Two-Lined Chestnut Borer
The Great Lakes Bay Region is blessed with many large, beautiful oak trees, many of which are over 150 years old and were spared from the area’s heavy timbering of the 1850s. However, the two-lined chestnut borer has recently appeared in several areas of the region, particularly in parts of Midland, damaging and killing large oak trees. The word “chestnut” refers to the beetle’s past status as a principal pest of American chestnut. Oaks are currently the primary hosts for this pest.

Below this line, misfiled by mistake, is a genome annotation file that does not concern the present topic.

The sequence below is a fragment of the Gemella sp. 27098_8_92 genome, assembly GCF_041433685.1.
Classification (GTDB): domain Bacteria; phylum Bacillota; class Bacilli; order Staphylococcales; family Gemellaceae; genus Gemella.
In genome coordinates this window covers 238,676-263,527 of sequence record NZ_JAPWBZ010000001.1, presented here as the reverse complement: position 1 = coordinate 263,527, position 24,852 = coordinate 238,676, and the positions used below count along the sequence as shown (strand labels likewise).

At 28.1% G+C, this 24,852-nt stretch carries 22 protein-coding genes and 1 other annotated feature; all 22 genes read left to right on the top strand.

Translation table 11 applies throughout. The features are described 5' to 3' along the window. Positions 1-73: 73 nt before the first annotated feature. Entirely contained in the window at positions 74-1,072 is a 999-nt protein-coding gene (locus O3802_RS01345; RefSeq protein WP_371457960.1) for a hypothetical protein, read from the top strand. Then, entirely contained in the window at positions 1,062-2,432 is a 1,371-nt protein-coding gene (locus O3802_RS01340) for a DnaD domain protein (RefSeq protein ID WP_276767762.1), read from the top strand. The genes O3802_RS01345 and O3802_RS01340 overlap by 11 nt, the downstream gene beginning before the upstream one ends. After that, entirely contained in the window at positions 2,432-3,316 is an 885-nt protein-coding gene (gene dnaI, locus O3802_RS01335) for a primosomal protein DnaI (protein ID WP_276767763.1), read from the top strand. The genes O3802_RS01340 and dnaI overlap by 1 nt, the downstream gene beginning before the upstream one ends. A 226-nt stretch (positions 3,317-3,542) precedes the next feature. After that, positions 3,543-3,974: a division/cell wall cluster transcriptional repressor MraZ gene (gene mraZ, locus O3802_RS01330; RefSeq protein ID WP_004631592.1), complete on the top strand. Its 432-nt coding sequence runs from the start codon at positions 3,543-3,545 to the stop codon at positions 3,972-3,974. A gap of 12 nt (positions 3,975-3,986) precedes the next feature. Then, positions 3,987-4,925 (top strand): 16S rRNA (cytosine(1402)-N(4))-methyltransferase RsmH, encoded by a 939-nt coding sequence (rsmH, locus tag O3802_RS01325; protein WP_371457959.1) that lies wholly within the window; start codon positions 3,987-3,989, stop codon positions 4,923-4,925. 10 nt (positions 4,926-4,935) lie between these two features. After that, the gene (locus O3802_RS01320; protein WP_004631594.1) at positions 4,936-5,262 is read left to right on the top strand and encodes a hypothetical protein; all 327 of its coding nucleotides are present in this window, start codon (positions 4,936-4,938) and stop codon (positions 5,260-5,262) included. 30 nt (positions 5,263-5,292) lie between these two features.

Garpiel Group has options available to treat and prevent two-lined chestnut borers from affecting oak trees. The first option involves a deep-root fertilizer, mixed with imidacloprid injected into the ground and taken up to the tree through the roots system. This method promotes new growth and increases the health of the tree with fertilization, while the imidacloprid spreads throughout the tree and controls any chestnut borer that may try to invade it. This treatment also controls several types of scales that drip honey dew from the tree. The second treatment option is a chemical trunk injection that controls the borer and protects for two years, similar to the emerald ash borer treatment process.